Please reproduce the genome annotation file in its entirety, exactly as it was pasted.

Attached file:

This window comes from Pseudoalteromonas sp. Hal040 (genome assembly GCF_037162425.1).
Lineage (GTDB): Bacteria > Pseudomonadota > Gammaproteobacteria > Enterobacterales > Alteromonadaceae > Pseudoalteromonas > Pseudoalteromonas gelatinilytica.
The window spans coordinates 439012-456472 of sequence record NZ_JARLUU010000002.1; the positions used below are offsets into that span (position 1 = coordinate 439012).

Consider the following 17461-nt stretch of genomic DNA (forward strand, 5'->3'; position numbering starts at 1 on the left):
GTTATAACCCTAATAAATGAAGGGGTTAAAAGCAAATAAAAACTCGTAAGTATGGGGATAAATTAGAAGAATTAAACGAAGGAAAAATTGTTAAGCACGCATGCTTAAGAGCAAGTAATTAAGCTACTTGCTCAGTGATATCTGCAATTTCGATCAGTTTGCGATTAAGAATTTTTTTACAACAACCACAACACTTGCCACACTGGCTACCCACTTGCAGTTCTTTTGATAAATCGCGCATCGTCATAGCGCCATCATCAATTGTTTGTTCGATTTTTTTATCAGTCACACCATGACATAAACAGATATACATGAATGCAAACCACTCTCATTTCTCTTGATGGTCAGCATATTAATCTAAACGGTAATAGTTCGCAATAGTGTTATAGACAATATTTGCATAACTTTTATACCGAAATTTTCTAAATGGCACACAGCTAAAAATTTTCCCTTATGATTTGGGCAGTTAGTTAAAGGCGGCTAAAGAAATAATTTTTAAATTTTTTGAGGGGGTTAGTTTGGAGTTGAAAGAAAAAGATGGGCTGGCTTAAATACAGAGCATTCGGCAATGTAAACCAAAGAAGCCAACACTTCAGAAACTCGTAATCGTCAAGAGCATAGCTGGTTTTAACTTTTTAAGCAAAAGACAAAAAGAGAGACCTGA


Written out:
This window comes from Pseudoalteromonas sp. Hal040 (genome assembly GCF_037162425.1).
Lineage (GTDB): Bacteria > Pseudomonadota > Gammaproteobacteria > Enterobacterales > Alteromonadaceae > Pseudoalteromonas > Pseudoalteromonas gelatinilytica.
The window spans coordinates 439012-456472 of sequence record NZ_JARLUU010000002.1; the positions used below are offsets into that span (position 1 = coordinate 439012).

Consider the following 17461-nt stretch of genomic DNA (forward strand, 5'->3'; position numbering starts at 1 on the left):
GTTATAACCCTAATAAATGAAGGGGTTAAAAGCAAATAAAAACTCGTAAGTATGGGGATAAATTAGAAGAATTAAACGAAGGAAAAATTGTTAAGCACGCATGCTTAAGAGCAAGTAATTAAGCTACTTGCTCAGTGATATCTGCAATTTCGATCAGTTTGCGATTAAGAATTTTTTTACAACAACCACAACACTTGCCACACTGGCTACCCACTTGCAGTTCTTTTGATAAATCGCGCATCGTCATAGCGCCATCATCAATTGTTTGTTCGATTTTTTTATCAGTCACACCATGACATAAACAGATATACATGAATGCAAACCACTCTCATTTCTCTTGATGGTCAGCATATTAATCTAAACGGTAATAGTTCGCAATAGTGTTATAGACAATATTTGCATAACTTTTATACCGAAATTTTCTAAATGGCACACAGCTAAAAATTTTCCCTTATGATTTGGGCAGTTAGTTAAAGGCGGCTAAAGAAATAATTTTTAAATTTTTTGAGGGGGTTAGTTTGGAGTTGAAAGAAAAAGATGGGCTGGCTTAAATACAGAGCATTCGGCAATGTAAACCAAAGAAGCCAACACTTCAGAAACTCGTAATCGTCAAGAGCATAGCTGGTTTTAACTTTTTAAGCAAAAGACAAAAAGAGAGACCTGA